The inspiration for the series came from various sources, such as The Twilight Zone, Alfred Hitchcock Presents, and Kolchak: The Night Stalker, a 1970s series starring Darren McGavin. In fact, Kolchak: The Night Stalker, with its emphasis on paranormal storylines, is a far closer predecessor to the The X-Files than any other television program. Carter specifically referred to it when he was given the option to create his own series: "[Peter Roth, vice president of Twentieth Century] asked me what I wanted to do. I said I wanted to do something as scary as a show that was on when I was a kid called Kolchak: The Night Stalker. I loved that show. I'd always been waiting to do a show like that. . ." ("A Discussion with Chris Carter," 15). Kolchak: The Night Stalker focused on a newspaper reporter, Carl Kolchak, who stumbled upon paranormal activity, usually in the wildly implausible forms of motorcycle-driving zombies (Lowry 12), vampires, werewolves, and the like. Like Fox Mulder, Kolchak had a difficult time getting everyone, from his bosses to the local police, to believe his wild tales. Outside of that pedigree, however, The X-Files sharply deviates from its predecessor in many ways. Carter quickly understood the limitations a show like Kolchak: The Night Stalker could have had on his project and instead took a page from the Oscar-winning film Silence of the Lambs (1991). Released two years before The X-Files premiered on TV, Silence of the Lambs, starring Jodie Foster and Anthony Hopkins, featured an FBI agent on the trail of a serial killer. While the film didn't deal with evil of the paranormal sort, it did offer a way for Carter to present UFO phenomena more realistically by having federal agents tracking and investigating cases that were sent their way. This avoided the trap The Night Stalker had fallen into by having its main hero simply stumble onto cases (Lowry 11). The Silence of the Lambs also provided another influence in the form of Foster's character Agent Clarice Starling, who was an inspiration for Agent Dana Scully.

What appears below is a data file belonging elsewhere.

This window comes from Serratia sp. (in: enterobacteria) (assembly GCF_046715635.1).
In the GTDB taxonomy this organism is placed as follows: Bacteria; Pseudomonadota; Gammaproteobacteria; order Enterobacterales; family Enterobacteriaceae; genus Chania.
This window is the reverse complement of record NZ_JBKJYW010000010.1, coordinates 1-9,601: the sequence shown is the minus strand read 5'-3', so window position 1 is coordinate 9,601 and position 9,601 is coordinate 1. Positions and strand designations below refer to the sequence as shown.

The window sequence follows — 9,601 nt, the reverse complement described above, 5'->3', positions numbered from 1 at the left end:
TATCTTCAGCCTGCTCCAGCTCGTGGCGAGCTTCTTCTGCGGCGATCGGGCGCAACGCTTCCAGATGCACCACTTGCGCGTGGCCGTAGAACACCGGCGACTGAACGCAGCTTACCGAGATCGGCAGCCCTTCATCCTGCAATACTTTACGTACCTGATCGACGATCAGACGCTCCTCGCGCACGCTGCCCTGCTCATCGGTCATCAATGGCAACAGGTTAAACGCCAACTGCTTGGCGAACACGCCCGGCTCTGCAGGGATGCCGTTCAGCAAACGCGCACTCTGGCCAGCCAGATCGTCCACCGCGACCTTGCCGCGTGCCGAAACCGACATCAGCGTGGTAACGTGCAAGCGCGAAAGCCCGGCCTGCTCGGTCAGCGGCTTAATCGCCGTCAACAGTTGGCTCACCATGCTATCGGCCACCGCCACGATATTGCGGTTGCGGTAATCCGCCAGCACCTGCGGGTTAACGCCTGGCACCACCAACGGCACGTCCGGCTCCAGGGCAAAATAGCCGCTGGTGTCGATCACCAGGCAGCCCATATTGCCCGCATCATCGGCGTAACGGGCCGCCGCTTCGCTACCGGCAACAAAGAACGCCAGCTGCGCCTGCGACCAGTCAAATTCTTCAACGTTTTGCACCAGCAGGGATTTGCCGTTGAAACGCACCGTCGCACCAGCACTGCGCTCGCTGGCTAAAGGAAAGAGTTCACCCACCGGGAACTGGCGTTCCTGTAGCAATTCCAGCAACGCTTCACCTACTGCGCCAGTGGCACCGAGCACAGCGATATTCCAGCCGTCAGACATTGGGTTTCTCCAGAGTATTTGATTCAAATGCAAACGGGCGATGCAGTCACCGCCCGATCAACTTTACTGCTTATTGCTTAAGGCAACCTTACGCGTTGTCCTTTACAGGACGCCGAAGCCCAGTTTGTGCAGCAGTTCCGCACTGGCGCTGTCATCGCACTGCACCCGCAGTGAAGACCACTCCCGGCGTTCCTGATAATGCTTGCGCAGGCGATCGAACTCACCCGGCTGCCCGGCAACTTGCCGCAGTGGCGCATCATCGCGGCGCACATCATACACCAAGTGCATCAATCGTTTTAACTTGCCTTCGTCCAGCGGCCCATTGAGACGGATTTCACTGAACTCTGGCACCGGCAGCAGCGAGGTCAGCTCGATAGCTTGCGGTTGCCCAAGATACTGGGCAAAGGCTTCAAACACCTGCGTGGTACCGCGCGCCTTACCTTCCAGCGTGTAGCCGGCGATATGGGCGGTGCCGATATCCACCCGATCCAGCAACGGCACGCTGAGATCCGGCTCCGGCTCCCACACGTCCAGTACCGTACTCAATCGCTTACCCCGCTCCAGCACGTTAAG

Historical events also served to present the series with its bent toward government conspiracies. Carter stated that the Watergate hearings had a tremendous impact on him while he was young (Lowry 12). In fact, Deep Throat (outed as Mark Felt years later), who was a deep background source for Washington Post reporters Carl Bernstein and Bob Woodward, was also a character during the first season of The X-Files, a shadowy figure deep within the recesses of the government who supplied Mulder valuable information concerning government conspiracies or paranormal activity the government chose to cover up. The use of such a signifier helped create a paranoiac atmosphere that was both familiar and realistic to viewers. Thirty years after President Kennedy's assassination and two years after the release of the popular Oliver Stone film JFK (1991), which brought assassination conspiracy theories to the attention of the American public, audiences were primed for a series like The X-Files. Carter became confident of the show's appeal following a test screening of the pilot episode. After the episode pulled favorable ratings from the audience, Carter realized that "[E]veryone in that room—everyone—believed that the government was lying to them. Everyone believed that the government was conspiring to keep the truth—whatever truth it was—from them. So I realized this was a very rich and prevalent idea that I've made a lot of use on various episodes: 'Deny Everything'" ("A Discussion with Chris Carter," 14).